Why is it, in life and in fiction, that we’re so drawn so readily toward the Bad Boy or Bad Girl? Some psychologists call this fascinating quality of attraction the dark triad. According to this observation, people who exhibit a seductive blend of narcissism, Machiavellism and psychopathy tend to be unusually successful in business and in bed. This dark triad of personality disorders reads like a menu for demonic lovers; two even draw their names from Greek mythology. A Narcissist turns inward, fantasizes about power, and demands constant admiration from his companions. The Machiavellian manipulates people without regard for the consequences, while the remorseless psychopath feels little empathy for anyone but himself. If this chilling cocktail of disassociations sounds like a tailor-made lure for Catherine Earnshaw or Mrs. Jean Reynolds, then those ladies are in good company. Dark triad people, real and fictional, exert a sometimes literally fatal attraction upon us. M. Scott Peck calls such men and women “people of the lie”: folks who break rules and excite us because they seem to get away with it. In their disregard for consequence, they reflect what we may feel but dare not perform.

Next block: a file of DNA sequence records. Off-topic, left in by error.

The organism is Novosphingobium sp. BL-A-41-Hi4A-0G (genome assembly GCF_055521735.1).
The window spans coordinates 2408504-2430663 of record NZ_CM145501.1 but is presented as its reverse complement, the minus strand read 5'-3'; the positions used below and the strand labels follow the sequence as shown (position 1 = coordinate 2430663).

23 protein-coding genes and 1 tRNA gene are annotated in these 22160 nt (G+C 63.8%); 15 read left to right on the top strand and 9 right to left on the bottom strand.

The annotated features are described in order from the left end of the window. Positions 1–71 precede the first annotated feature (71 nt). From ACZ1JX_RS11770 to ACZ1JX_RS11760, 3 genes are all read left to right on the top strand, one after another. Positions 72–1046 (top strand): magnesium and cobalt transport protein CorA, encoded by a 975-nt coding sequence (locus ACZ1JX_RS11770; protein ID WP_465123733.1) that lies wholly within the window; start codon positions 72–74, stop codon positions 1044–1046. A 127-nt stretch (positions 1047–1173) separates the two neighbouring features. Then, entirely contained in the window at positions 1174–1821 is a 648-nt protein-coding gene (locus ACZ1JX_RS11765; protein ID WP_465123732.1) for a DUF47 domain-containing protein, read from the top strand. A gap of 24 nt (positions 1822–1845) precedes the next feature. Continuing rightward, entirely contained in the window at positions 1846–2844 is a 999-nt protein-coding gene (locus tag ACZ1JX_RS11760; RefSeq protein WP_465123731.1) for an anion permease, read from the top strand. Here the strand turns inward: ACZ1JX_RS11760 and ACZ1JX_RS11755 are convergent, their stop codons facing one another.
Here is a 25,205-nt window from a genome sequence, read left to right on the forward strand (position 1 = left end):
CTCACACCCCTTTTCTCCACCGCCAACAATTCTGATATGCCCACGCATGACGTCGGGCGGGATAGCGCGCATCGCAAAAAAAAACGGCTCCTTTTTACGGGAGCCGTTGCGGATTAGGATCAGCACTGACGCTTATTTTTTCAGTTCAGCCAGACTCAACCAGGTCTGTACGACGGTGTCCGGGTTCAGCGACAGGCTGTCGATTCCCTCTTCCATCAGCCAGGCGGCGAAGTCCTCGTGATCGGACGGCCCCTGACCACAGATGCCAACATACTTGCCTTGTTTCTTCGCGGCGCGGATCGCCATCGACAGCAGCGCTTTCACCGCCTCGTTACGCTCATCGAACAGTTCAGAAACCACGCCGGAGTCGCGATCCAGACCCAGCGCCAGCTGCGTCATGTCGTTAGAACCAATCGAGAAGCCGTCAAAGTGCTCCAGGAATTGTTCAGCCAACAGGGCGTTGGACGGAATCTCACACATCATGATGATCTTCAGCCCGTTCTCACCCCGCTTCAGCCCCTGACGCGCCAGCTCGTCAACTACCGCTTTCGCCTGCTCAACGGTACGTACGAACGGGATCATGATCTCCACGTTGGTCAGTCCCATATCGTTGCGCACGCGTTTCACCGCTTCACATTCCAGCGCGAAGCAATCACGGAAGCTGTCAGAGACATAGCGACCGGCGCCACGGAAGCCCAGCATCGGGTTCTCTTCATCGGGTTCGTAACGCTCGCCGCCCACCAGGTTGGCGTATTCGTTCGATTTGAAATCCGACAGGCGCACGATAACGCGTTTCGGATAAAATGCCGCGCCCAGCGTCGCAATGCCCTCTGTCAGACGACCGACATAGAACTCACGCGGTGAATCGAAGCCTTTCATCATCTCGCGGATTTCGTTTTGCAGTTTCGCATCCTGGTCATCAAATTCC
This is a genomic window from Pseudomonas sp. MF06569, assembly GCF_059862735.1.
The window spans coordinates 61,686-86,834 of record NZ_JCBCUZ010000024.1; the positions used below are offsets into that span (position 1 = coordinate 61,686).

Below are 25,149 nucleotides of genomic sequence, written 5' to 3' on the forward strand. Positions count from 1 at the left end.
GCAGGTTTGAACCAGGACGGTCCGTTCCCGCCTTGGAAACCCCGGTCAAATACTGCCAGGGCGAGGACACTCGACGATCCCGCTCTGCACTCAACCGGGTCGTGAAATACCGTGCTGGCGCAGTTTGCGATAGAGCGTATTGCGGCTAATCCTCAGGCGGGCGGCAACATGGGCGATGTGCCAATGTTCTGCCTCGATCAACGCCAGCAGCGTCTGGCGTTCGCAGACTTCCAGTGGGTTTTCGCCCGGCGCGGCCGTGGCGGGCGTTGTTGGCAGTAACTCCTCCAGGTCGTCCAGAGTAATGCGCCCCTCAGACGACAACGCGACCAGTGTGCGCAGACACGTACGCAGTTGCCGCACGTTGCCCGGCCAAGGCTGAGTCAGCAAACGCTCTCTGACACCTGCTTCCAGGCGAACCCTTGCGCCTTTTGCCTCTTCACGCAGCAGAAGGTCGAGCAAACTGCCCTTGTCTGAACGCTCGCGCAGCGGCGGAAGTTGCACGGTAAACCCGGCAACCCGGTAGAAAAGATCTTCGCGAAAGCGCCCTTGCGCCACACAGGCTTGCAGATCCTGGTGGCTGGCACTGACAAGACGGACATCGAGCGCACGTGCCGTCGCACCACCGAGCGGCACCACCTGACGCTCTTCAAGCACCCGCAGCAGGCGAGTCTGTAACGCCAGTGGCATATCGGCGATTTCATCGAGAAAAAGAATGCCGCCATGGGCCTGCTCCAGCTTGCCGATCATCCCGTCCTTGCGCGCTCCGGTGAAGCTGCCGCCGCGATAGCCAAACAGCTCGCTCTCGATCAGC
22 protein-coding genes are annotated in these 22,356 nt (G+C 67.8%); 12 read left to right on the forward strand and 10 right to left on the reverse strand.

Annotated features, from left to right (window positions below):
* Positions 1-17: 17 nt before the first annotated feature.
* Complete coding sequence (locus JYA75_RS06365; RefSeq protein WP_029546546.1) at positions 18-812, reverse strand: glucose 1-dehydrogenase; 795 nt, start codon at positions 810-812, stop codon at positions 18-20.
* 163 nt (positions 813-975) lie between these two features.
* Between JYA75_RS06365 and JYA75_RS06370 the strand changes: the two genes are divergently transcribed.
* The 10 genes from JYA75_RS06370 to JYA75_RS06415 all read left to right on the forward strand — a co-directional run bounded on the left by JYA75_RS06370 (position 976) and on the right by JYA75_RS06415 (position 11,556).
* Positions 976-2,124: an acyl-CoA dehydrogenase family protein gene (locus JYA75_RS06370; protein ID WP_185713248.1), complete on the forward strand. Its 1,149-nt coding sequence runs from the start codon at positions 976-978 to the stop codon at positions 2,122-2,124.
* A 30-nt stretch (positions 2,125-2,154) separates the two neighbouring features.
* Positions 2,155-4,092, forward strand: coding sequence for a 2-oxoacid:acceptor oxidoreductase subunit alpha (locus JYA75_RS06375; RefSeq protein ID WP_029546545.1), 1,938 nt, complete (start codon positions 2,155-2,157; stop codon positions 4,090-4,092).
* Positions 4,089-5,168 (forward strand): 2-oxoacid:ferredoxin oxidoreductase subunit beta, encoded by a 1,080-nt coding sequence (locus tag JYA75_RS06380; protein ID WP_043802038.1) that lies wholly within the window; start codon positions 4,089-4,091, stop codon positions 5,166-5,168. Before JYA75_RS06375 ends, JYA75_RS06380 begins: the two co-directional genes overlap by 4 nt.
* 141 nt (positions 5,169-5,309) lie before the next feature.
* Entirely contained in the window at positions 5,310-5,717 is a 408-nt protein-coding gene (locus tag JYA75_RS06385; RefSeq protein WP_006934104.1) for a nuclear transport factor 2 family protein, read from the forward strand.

…Traditionally, the Demon Lover is male, ruthless, seductive and often bestial. Even in cities or royal courts, his features and mannerisms link him to wild places. He is, as they say, a “beast” – a fox, a wolf, a goat, a stag. He’s horny with or without antlers; like Heathcliff, he’s got “eyes full of black fire.” As shadows are, he is dark – perhaps not in skin, but in temperament.

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Mostly, I write stuff. And, like the Egyptians and the Internet, I put cat pictures on my walls. Also, I can read your Tarot.